We now live in a world that is driven by instant gratification. Often, people want things immediately or ‘NOW’ and lose sight of what is to come in the future. Fortunately, I was born and raised with a knowledge that anything of great value takes time–whether it is a matter of developing a new skill, building a relationship, developing a project, or launching a business. Nothing worthwhile comes easy. Hence, patience is a real virtue. It reminds us to maintain our enthusiasm when pursuing our goals. It teaches us that hard work will pay off and worthwhile goals take time to achieve.

On the other hand, delaying things often will also risk your chance to experience the fruits of your labor. Although delaying gratification and pursuing worthwhile pursuit go hand in hand, not everything that is easy is meaningful; not everything for which you delay gratification is worth a long-term struggle. Balancing the two with a dose of patience will help you balance your life and your passion at the same time.

While studying at the University of Auckland Business School, I have learned that our ability to delay gratification is one of the most important ingredients to succeed in life. Warren Buffet practiced the ability of delayed gratification. When he bought stock, he holds on to it no matter how the market performs. Most people would choose to sell immediately when everyone is shouting that the market is going down, except Warren–one of the richest men on Earth.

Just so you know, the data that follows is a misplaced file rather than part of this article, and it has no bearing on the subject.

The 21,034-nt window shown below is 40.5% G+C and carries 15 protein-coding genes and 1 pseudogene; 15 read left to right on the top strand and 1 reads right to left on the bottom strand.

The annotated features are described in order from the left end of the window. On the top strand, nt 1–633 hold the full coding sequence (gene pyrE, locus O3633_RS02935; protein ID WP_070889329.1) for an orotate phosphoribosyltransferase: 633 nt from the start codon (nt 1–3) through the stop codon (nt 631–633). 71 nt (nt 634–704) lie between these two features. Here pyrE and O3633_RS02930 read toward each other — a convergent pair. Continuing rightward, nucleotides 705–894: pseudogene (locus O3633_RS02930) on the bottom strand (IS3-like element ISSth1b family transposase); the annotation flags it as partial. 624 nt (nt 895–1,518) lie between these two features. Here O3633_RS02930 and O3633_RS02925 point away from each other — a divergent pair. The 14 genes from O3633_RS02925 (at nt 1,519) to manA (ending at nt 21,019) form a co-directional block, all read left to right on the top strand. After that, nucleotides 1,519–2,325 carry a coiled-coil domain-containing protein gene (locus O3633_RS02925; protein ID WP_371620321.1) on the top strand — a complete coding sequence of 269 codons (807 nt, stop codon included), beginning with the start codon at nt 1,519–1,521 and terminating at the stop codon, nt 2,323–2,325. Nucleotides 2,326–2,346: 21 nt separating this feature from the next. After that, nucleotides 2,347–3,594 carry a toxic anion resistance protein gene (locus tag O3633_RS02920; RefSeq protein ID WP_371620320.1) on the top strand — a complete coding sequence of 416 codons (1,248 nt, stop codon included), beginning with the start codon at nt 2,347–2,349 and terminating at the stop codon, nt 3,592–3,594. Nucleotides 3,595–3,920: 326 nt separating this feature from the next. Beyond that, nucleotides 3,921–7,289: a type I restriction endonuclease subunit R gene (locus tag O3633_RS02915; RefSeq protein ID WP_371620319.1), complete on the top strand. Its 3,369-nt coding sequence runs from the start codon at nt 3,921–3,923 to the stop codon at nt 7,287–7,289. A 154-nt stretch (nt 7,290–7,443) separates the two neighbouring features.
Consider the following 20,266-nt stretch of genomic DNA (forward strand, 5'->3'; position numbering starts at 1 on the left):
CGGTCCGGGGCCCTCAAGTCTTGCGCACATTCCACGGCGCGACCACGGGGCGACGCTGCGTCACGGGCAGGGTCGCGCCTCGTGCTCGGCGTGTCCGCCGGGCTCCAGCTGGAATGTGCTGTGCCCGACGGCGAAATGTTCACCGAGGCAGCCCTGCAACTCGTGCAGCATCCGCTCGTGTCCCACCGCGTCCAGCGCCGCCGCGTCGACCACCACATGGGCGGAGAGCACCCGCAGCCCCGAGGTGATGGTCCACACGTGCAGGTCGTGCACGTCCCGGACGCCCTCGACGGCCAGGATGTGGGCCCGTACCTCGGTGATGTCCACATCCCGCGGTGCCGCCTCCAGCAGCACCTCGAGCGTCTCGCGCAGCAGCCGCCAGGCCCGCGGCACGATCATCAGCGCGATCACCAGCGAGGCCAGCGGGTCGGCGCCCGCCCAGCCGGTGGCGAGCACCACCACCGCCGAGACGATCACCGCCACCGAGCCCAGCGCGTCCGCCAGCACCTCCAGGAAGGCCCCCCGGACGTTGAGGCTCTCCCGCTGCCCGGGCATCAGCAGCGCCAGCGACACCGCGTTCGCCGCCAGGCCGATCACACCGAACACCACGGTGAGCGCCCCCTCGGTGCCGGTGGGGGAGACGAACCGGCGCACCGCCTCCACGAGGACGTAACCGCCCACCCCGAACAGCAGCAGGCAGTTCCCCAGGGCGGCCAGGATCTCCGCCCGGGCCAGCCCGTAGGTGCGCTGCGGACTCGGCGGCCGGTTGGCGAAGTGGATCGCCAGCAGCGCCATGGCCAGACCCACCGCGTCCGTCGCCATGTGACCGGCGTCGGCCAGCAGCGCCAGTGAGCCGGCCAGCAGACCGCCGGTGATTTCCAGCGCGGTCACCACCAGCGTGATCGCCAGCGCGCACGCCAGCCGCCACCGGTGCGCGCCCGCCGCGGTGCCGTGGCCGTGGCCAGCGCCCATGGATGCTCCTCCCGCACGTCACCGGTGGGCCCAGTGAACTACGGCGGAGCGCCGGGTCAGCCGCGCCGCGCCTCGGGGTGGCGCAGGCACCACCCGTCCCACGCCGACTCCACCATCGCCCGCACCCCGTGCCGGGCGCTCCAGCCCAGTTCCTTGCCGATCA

No matter what your age is, success is unlimited if you have a teachable heart. If you want to become successful or if you want to unleash your potential, you must be willing to learn. If you are not teachable, you are bound to constantly fail and make the same mistakes. Worst, it makes you unhappy. If you want to be successful tomorrow, be teachable today. Being teachable requires humility. Be willing to accept correction and be open for rejection. In order to nourish growth, drop the ego and be teachable.

I was selected to be part of the Executive Coaching Program, a career-development partnership between a US-based company and the University of Auckland. My mentor could only help me when I am receptive to the insights and experiences she wishes to offer. Similarly, I can only succeed in my field if I am willing to be trained, even when it means humbling myself enough to be corrected as well as to be instructed.

The corporate world is littered with failures of people who had great potentials. However, possessing intelligence and skill sets to perform the job well may not be enough. When people are unwilling to learn and assume that they already know everything, or acting obstinate and refusing to receive well-intended instruction, it lessens their likelihood to genuinely succeed. People with teachable spirit commits to learn something new every day, seek counsel from others and reflect afterwards–and they find joy in doing so. After all, we are never too old or too accomplished to learn.

“Instruct the wise, and they will be even wiser. Teach the righteous, and they will learn even more.”–Proverbs 9:9.